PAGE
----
From a425couple@21:1/5 to All on Sun Feb 4 11:28:57 2018
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I take care of my father — shouldn’t he leave his estate to me instead
of my sister?
Published: Feb 4, 2018 11:14 a.m. ET
This woman cooks all her father’s meals and drives him to appointments
PERSONAL FINANCE EDITOR
I’m hoping you can help, if not with advice and practical change, with developing perspective. I live in Massachusetts. I’m middle-aged,
disabled, and have two kids. One is in middle school, the other is an
adult, but not fully launched.
I moved in with my father after my mother died. He cannot live alone
safely. I live “rent free,” but pay utilities, buy the groceries, pay
the cleaners and yard man. I also have underwritten a great deal of
travel for my dad.
I also cook all of his meals, do the shopping and errands, drive him to appointments, take him to see his friends, and run his small business.
I’ve invested my own, and my kids’ money into necessary repairs to his house, plus applied enormous sweat equity.
The estate is to be divided evenly between my sibling and myself upon my dad’s passing. I used to be okay with that. But now? Not so much. We’ve received literally 90 minutes of help in the last three years. She
doesn’t chip in financially, temporally, or physically. (Nor does her husband, who doesn’t work.) She has advanced degrees, excellent
retirement savings, owns her home, and has a fine career.
I have Social Security and child support (the latter for just 10 more
years.) I used to be fine with the “fairness” of the estate plan. Now I find myself very hurt and angry. It didn’t help this year that I alone wasn’t given a present at Christmas. What do you think? How can I either broach this subject, or alter my thinking. It is hurting me and my
relationship with my dad. Though I doubt he is aware of that.
You could walk out that door any minute, and not look back. But you
didn’t. You chose to stay. Your dad can decide to leave his estate to
the dogs and cats’ home if he wants. But he has chosen to leave it
50/50. It’s a messy business. You all have choices, but how do you
navigate those? Firstly, let me say: I’m with you. If you are taking
care of your father and your sister is financially secure, I see no
reason why he shouldn’t leave you his home.
Life isn’t fair. And neither are inheritances. Would your sister think
it’s fair? Probably not. Is it fair for you to do all the heavy lifting
with your dad while your sister doesn’t help? That’s not fair either. There’s no magic formula in situations like this where everyone walks
away a winner. You are trying to do the right thing with good intentions
and no resentments, so I absolutely think you should go through your
father’s finances with him and ask him about his estate plan.
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Then, kindly and without rancor, give him your considered opinion. Your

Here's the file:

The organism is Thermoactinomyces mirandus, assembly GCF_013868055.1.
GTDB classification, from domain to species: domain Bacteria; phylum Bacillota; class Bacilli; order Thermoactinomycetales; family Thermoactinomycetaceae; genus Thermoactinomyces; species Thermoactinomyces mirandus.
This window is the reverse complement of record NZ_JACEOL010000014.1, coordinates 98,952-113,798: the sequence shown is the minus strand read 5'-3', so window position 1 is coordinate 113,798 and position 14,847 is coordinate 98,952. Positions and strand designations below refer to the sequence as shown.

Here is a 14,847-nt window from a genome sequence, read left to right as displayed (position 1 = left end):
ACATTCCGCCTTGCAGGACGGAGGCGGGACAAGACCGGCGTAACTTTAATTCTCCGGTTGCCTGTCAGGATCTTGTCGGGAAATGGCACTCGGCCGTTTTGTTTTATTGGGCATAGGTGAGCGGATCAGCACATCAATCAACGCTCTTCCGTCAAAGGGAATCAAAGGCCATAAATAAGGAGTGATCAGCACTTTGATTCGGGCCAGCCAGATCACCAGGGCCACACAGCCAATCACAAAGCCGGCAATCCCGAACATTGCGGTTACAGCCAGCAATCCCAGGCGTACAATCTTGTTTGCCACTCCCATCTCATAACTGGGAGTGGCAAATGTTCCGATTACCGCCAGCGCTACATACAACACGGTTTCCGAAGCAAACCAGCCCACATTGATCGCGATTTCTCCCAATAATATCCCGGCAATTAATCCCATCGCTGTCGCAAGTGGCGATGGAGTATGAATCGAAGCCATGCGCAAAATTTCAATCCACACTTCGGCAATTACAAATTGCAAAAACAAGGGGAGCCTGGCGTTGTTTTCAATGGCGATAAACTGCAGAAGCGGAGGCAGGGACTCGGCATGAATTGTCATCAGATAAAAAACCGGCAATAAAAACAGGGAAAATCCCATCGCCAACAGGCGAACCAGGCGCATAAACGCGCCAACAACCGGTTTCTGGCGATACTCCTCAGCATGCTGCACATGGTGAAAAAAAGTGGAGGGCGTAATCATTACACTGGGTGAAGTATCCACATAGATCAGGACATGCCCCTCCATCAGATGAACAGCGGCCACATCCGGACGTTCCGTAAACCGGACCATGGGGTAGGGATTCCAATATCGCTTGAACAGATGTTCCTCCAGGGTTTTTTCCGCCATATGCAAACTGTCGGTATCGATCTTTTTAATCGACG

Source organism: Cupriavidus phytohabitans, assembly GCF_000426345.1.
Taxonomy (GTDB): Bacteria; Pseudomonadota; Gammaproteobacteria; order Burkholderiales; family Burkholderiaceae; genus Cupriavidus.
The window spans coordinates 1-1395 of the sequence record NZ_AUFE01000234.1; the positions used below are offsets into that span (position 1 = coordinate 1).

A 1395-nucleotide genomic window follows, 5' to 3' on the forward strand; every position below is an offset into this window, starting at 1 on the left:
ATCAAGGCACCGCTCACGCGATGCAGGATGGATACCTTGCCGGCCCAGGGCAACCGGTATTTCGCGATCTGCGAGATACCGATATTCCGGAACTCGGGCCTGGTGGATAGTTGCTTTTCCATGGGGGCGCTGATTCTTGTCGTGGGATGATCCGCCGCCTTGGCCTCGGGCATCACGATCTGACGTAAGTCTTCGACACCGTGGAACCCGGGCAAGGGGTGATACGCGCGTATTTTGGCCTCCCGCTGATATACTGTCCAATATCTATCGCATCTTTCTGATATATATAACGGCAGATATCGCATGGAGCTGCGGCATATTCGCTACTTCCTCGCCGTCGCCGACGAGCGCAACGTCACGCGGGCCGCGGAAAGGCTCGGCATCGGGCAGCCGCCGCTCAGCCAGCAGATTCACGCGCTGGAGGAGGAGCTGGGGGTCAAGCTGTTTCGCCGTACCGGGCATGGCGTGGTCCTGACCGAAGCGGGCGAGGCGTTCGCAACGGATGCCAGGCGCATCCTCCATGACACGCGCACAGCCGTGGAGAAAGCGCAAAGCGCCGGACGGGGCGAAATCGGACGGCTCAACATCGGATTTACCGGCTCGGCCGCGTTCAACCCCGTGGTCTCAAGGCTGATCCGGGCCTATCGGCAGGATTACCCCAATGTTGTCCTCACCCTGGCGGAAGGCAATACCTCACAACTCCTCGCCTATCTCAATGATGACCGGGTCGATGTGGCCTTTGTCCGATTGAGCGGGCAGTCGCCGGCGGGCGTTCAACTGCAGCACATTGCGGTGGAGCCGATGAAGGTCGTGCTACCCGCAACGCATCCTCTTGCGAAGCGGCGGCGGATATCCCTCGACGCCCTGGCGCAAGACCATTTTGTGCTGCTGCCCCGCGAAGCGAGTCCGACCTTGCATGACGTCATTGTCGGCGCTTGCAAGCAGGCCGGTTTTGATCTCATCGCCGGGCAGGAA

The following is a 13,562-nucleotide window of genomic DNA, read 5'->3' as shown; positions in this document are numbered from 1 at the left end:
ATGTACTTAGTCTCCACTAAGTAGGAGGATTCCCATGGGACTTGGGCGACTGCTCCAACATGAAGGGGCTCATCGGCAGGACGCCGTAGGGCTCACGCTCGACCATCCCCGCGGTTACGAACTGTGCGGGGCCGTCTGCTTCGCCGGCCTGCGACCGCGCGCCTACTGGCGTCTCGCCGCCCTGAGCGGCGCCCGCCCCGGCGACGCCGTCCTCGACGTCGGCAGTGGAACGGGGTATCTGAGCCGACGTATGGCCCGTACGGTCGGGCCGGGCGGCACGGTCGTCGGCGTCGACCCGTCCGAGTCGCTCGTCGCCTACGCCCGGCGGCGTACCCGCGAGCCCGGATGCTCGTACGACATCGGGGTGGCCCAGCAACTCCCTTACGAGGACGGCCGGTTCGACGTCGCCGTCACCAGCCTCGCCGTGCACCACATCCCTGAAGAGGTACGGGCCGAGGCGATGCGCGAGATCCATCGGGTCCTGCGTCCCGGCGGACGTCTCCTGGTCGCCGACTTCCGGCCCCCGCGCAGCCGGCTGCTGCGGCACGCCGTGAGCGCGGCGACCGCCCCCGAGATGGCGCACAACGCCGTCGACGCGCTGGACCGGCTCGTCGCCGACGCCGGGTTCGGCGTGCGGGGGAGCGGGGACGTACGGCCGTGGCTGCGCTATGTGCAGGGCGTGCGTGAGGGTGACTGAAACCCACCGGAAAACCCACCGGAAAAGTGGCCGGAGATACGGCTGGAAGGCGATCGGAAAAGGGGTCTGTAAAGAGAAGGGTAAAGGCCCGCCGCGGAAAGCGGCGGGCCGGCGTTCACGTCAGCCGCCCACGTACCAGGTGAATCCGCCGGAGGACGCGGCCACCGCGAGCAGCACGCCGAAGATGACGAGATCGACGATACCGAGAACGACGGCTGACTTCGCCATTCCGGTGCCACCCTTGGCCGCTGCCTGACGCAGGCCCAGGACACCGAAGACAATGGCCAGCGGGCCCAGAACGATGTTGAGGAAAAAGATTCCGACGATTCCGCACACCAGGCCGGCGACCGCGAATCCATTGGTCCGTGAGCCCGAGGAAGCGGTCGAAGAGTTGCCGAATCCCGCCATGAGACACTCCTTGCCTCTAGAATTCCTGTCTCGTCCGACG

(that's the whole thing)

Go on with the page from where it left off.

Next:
father has many options open to him. He could give you the right to live
in his home for the rest of your life and then split the proceeds from
its sale equally between his grandchildren. That way, you address the
financial inequity in your sister’s life and your own, while still
ensuring that his estate is divided equally between his family members.
You’re not alone. More than 43.5 million adults in the U.S. have
provided unpaid care to an adult or a child within the prior 12 months, according to the AARP Public Policy Institute, the advocacy group for
Americans aged 50 years and older. More than 18% of the respondents
interviewed reported being full-time caregivers. Some 60% of caregivers
are female and the average age is 49.
The total estimated aggregate lost wages, pension, and social security
benefits of these caregivers of parents are nearly $3 trillion,
according to “The MetLife Study of Caregiving Costs to Working
Caregivers.” The cost impact of caregiving on the individual caregiver
in terms of lost wages and Social Security benefits equates to around
$324,044 for a woman and $303,880 for a man. Your sister may also be
entitled to reimbursements.
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As former MarketWatch writer Charles Passy wrote about taking care of
his own father: “I’m a member of what’s been dubbed the “sandwich generation” — that is, the population of middle-aged adults (I’m 51) who are caught between taking care of their children and taking care of
their parents. And a sizable population it is: Almost half of adults in
their 40s and 50s fit my profile, according to the Pew Research Center,
a nonprofit think-tank in Washington, D.C.”
In the meantime, you have other financial alternatives. There are many
online resources to see if your father qualifies for public benefits
from state, federal, and private programs that help pay for groceries, prescription drugs, health insurance and home help. The Massachusetts
Caregiver Homes Program allows family members who act as caregivers such
as yourself to be reimbursed for their services by MassHealth, according
to the Heritage Law Center.
If you are not happy after discussing this with your father, you have
the option to walk.
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